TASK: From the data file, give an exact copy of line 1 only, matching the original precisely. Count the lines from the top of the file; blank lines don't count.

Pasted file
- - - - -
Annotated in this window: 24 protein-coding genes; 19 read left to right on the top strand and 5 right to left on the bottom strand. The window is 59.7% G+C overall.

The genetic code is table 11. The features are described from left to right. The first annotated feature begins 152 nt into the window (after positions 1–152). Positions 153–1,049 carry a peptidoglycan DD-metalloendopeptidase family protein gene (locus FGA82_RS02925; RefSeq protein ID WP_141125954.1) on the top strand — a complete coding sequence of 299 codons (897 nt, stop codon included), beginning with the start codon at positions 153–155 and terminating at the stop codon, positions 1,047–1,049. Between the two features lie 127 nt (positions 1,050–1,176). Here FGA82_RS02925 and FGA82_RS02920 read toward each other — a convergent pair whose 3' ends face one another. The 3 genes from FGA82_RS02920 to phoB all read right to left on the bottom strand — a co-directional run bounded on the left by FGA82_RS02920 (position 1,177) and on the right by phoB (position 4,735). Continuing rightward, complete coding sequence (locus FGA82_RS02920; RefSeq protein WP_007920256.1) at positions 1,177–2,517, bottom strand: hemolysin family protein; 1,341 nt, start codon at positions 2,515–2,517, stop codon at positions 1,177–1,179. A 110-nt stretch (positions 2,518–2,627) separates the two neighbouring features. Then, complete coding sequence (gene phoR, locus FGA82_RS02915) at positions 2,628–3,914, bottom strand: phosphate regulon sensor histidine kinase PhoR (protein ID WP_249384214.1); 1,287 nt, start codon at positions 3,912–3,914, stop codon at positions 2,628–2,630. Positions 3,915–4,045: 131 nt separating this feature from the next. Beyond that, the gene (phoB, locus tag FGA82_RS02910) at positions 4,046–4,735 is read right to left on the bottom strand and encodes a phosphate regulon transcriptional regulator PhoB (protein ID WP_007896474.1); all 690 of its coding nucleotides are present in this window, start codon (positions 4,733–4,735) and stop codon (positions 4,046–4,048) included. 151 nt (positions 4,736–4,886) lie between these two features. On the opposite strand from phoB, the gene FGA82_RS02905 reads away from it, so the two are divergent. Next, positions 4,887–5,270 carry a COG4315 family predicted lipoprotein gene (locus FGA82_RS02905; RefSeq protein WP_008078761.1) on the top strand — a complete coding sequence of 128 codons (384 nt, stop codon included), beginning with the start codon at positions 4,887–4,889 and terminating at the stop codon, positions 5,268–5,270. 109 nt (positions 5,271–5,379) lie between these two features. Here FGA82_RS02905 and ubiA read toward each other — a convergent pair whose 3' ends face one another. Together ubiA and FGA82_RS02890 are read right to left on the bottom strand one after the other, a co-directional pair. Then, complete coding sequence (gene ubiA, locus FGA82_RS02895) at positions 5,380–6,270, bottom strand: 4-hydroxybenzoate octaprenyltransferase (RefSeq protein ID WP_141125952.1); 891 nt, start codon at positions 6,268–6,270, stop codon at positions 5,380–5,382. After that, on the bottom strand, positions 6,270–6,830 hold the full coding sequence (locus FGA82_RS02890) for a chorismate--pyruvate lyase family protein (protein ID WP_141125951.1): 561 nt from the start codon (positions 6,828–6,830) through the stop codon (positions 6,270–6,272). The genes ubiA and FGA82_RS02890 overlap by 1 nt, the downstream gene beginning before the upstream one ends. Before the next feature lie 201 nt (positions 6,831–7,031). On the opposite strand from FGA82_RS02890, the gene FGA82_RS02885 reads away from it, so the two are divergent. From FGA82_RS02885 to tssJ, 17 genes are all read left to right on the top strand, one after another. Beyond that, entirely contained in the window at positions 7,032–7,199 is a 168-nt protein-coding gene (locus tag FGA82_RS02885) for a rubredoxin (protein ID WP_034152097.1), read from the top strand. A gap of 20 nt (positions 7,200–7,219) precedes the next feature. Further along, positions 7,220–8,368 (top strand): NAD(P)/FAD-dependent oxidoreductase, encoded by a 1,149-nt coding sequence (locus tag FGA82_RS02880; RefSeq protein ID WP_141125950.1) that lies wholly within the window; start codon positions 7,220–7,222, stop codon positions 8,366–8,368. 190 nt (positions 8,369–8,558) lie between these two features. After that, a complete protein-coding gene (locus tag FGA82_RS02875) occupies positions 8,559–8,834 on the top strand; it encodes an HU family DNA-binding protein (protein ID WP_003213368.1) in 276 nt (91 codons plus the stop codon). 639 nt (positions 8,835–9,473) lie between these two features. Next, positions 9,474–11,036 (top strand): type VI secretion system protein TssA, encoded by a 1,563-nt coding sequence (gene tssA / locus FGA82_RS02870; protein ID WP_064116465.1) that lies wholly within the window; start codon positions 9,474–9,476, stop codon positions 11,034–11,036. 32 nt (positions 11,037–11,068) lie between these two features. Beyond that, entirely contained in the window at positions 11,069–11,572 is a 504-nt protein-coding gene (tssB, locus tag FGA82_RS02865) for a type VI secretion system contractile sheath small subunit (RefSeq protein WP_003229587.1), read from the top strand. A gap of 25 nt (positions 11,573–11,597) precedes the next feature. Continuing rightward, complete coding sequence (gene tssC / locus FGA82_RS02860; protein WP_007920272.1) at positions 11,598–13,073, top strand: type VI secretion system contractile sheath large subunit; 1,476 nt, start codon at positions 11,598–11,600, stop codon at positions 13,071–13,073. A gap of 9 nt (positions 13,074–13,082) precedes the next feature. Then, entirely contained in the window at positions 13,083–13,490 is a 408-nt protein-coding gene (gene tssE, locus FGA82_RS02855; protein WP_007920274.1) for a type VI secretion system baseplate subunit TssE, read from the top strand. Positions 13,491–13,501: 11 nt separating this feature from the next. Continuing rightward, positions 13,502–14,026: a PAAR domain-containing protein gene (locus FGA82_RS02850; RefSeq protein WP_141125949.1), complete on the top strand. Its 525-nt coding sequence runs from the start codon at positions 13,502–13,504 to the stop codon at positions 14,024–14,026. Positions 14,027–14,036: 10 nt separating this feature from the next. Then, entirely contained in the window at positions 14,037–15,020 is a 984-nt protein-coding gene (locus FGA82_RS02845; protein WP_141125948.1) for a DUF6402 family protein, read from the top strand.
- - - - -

Annotated in this window: 24 protein-coding genes; 19 read left to right on the top strand and 5 right to left on the bottom strand. The window is 59.7% G+C overall.